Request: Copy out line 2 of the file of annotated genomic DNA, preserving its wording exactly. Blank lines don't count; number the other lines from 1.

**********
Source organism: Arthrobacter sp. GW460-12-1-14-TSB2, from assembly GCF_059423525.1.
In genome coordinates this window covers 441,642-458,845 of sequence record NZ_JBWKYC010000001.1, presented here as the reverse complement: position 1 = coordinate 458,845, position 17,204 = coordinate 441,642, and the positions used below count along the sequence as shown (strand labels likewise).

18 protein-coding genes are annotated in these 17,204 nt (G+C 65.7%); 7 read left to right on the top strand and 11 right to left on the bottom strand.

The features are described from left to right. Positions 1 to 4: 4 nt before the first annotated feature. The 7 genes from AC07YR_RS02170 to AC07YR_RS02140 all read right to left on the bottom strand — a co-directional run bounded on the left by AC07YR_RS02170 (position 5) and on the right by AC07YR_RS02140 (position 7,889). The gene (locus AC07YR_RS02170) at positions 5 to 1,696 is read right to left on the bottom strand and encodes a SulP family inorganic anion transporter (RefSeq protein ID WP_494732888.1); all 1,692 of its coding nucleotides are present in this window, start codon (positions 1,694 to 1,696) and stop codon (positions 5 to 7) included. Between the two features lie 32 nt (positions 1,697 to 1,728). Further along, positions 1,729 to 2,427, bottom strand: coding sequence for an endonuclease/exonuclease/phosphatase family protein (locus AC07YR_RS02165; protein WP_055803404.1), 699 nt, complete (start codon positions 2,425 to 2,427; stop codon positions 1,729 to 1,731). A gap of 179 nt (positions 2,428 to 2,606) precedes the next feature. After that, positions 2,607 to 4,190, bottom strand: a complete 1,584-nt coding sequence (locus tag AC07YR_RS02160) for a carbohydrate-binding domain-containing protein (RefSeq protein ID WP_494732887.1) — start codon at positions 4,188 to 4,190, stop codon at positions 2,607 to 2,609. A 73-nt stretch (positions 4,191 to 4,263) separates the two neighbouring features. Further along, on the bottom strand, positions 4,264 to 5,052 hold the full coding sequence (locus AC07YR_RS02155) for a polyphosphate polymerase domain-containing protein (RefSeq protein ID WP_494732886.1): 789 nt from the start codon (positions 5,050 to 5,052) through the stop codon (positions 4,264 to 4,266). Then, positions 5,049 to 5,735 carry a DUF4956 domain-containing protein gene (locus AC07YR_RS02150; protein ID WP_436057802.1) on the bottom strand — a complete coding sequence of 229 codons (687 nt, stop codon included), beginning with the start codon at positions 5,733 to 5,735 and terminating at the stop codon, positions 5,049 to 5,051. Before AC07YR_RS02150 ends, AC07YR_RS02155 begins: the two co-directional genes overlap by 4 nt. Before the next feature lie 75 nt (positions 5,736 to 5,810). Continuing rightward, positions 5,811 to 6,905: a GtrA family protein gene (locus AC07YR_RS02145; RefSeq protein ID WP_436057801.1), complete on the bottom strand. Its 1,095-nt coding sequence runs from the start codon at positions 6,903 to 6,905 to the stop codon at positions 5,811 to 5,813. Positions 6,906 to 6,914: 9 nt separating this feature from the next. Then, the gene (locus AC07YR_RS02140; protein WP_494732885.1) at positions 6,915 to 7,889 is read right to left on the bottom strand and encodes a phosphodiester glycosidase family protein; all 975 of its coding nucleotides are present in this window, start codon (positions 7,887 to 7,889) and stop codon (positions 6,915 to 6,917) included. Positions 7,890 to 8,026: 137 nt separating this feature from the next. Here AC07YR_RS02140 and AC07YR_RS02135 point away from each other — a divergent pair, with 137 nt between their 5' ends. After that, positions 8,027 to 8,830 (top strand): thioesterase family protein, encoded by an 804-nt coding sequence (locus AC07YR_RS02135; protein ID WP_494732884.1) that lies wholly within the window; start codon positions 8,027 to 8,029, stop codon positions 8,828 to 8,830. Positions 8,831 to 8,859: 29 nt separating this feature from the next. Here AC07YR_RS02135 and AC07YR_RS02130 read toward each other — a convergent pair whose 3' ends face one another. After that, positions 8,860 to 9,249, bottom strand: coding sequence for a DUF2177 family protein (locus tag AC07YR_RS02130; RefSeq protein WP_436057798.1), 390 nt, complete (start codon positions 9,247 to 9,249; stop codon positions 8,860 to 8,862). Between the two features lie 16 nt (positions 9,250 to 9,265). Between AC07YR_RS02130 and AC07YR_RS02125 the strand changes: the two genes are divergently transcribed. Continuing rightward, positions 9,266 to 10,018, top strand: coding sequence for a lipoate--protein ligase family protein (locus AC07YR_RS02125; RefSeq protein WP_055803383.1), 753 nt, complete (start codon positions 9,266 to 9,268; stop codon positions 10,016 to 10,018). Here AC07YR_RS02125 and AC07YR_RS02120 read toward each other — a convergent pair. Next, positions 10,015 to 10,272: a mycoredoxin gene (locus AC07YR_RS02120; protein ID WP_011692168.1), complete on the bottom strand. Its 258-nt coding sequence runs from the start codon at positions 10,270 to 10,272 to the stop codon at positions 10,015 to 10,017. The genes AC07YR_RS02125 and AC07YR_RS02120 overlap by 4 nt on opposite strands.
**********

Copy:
In genome coordinates this window covers 441,642-458,845 of sequence record NZ_JBWKYC010000001.1, presented here as the reverse complement: position 1 = coordinate 458,845, position 17,204 = coordinate 441,642, and the positions used below count along the sequence as shown (strand labels likewise).